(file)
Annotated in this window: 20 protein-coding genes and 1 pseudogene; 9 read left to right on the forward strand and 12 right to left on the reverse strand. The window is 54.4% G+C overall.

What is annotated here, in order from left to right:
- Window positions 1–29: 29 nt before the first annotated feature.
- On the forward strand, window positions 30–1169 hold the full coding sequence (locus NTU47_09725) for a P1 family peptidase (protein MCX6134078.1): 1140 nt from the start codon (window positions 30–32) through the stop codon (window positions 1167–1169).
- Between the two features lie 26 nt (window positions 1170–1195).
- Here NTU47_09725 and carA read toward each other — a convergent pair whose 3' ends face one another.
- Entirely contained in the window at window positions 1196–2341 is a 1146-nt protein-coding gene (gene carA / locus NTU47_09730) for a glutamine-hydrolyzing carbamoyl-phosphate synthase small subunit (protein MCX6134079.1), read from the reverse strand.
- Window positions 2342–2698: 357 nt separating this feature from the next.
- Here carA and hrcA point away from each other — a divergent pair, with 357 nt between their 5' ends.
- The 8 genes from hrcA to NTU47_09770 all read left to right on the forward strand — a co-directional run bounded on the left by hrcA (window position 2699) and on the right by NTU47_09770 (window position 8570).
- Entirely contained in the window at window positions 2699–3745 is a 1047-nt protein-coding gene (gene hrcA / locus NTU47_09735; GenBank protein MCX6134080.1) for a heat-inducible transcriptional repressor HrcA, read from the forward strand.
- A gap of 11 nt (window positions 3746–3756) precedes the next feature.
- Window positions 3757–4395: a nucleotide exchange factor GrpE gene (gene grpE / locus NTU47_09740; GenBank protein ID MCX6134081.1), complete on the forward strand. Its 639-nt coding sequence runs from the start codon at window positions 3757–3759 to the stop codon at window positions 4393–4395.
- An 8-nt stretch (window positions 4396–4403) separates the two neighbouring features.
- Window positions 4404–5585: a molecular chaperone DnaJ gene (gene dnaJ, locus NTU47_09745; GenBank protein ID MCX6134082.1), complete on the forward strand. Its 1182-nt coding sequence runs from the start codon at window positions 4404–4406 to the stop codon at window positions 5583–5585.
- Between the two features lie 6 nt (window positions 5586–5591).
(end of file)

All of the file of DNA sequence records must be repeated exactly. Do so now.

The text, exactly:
Annotated in this window: 20 protein-coding genes and 1 pseudogene; 9 read left to right on the forward strand and 12 right to left on the reverse strand. The window is 54.4% G+C overall.

What is annotated here, in order from left to right:
- Window positions 1–29: 29 nt before the first annotated feature.
- On the forward strand, window positions 30–1169 hold the full coding sequence (locus NTU47_09725) for a P1 family peptidase (protein MCX6134078.1): 1140 nt from the start codon (window positions 30–32) through the stop codon (window positions 1167–1169).
- Between the two features lie 26 nt (window positions 1170–1195).
- Here NTU47_09725 and carA read toward each other — a convergent pair whose 3' ends face one another.
- Entirely contained in the window at window positions 1196–2341 is a 1146-nt protein-coding gene (gene carA / locus NTU47_09730) for a glutamine-hydrolyzing carbamoyl-phosphate synthase small subunit (protein MCX6134079.1), read from the reverse strand.
- Window positions 2342–2698: 357 nt separating this feature from the next.
- Here carA and hrcA point away from each other — a divergent pair, with 357 nt between their 5' ends.
- The 8 genes from hrcA to NTU47_09770 all read left to right on the forward strand — a co-directional run bounded on the left by hrcA (window position 2699) and on the right by NTU47_09770 (window position 8570).
- Entirely contained in the window at window positions 2699–3745 is a 1047-nt protein-coding gene (gene hrcA / locus NTU47_09735; GenBank protein MCX6134080.1) for a heat-inducible transcriptional repressor HrcA, read from the forward strand.
- A gap of 11 nt (window positions 3746–3756) precedes the next feature.
- Window positions 3757–4395: a nucleotide exchange factor GrpE gene (gene grpE / locus NTU47_09740; GenBank protein ID MCX6134081.1), complete on the forward strand. Its 639-nt coding sequence runs from the start codon at window positions 3757–3759 to the stop codon at window positions 4393–4395.
- An 8-nt stretch (window positions 4396–4403) separates the two neighbouring features.
- Window positions 4404–5585: a molecular chaperone DnaJ gene (gene dnaJ, locus NTU47_09745; GenBank protein ID MCX6134082.1), complete on the forward strand. Its 1182-nt coding sequence runs from the start codon at window positions 4404–4406 to the stop codon at window positions 5583–5585.
- Between the two features lie 6 nt (window positions 5586–5591).